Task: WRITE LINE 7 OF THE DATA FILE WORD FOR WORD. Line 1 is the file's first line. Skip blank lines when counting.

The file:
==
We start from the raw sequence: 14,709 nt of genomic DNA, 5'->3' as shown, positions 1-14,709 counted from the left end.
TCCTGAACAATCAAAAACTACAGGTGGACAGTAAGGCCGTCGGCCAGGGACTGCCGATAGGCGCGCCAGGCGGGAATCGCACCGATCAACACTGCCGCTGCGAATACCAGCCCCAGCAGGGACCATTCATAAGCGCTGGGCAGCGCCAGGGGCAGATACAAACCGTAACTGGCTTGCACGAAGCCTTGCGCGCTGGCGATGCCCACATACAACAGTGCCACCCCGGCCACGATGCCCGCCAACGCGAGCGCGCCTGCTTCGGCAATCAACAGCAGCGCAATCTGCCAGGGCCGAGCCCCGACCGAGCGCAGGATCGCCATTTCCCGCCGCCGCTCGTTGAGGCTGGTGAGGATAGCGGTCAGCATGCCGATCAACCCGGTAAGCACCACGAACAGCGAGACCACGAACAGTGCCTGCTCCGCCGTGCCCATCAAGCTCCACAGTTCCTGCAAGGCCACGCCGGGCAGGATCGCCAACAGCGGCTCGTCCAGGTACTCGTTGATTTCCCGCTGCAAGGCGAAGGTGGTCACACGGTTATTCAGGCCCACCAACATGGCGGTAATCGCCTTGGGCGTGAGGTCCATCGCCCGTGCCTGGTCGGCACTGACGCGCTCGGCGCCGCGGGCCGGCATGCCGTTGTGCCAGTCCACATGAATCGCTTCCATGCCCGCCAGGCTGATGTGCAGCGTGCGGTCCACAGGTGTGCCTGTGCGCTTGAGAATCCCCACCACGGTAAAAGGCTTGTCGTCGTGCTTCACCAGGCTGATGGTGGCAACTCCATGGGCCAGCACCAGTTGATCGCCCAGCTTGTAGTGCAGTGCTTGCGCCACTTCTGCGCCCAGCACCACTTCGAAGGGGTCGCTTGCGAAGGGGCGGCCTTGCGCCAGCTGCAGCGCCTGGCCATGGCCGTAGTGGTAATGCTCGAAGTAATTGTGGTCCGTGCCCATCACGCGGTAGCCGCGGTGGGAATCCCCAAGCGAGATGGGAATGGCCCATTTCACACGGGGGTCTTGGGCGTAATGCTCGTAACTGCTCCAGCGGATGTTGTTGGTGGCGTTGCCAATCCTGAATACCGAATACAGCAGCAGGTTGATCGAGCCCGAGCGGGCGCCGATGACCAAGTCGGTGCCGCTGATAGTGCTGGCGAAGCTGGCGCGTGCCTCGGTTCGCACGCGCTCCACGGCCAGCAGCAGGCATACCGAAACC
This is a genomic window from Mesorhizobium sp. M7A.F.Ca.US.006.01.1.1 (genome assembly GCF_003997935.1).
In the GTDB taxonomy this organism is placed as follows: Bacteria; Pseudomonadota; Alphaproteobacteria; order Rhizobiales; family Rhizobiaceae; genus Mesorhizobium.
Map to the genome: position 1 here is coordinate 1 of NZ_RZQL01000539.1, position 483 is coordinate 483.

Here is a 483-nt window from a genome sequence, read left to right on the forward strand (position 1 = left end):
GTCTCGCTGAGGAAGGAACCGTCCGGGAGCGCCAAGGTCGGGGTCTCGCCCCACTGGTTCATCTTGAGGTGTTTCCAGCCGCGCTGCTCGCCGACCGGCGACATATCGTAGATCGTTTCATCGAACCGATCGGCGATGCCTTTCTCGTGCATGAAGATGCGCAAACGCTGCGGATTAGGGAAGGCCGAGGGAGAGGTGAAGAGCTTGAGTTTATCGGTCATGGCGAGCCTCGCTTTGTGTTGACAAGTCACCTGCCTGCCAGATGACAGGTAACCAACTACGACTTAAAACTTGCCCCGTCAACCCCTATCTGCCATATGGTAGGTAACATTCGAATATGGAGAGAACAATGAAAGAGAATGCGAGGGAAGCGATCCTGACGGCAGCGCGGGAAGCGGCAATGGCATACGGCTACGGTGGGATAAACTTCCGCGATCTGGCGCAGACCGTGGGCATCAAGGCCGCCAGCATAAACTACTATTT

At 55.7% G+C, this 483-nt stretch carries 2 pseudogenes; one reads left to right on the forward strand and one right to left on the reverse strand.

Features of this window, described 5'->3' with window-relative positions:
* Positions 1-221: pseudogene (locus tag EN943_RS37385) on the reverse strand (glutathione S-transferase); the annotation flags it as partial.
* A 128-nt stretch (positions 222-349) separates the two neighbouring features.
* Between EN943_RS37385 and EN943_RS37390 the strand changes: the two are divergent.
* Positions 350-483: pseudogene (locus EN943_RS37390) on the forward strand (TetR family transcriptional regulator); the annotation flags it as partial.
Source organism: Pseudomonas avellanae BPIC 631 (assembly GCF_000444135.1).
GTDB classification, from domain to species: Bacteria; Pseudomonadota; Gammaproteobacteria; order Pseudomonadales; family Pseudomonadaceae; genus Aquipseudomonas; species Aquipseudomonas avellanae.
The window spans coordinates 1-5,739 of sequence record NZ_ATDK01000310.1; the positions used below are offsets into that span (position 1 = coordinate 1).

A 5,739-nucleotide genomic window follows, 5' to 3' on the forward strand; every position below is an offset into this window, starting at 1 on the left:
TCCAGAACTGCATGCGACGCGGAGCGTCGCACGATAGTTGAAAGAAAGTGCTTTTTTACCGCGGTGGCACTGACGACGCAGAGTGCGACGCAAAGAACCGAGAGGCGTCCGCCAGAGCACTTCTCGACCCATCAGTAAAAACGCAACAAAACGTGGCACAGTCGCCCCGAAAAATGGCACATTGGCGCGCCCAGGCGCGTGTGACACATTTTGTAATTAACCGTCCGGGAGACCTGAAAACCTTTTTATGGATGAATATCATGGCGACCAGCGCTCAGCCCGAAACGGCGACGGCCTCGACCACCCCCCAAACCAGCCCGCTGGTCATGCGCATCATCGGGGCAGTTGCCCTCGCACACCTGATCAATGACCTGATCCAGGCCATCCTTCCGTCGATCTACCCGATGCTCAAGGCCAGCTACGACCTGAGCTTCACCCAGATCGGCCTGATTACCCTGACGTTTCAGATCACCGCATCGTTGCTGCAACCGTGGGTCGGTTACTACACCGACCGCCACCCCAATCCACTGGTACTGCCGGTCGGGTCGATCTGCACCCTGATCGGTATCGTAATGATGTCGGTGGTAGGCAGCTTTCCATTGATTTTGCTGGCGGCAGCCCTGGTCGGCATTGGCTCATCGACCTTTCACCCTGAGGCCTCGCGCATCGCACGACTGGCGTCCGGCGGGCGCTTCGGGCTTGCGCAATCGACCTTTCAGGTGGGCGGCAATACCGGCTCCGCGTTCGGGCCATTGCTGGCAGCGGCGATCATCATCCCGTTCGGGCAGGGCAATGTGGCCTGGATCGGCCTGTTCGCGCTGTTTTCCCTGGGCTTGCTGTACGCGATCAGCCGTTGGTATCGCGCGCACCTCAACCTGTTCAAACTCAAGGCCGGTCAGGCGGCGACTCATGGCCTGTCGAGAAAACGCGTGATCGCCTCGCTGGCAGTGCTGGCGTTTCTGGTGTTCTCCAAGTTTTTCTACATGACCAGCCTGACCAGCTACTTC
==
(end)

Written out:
GTCTCGCTGAGGAAGGAACCGTCCGGGAGCGCCAAGGTCGGGGTCTCGCCCCACTGGTTCATCTTGAGGTGTTTCCAGCCGCGCTGCTCGCCGACCGGCGACATATCGTAGATCGTTTCATCGAACCGATCGGCGATGCCTTTCTCGTGCATGAAGATGCGCAAACGCTGCGGATTAGGGAAGGCCGAGGGAGAGGTGAAGAGCTTGAGTTTATCGGTCATGGCGAGCCTCGCTTTGTGTTGACAAGTCACCTGCCTGCCAGATGACAGGTAACCAACTACGACTTAAAACTTGCCCCGTCAACCCCTATCTGCCATATGGTAGGTAACATTCGAATATGGAGAGAACAATGAAAGAGAATGCGAGGGAAGCGATCCTGACGGCAGCGCGGGAAGCGGCAATGGCATACGGCTACGGTGGGATAAACTTCCGCGATCTGGCGCAGACCGTGGGCATCAAGGCCGCCAGCATAAACTACTATTT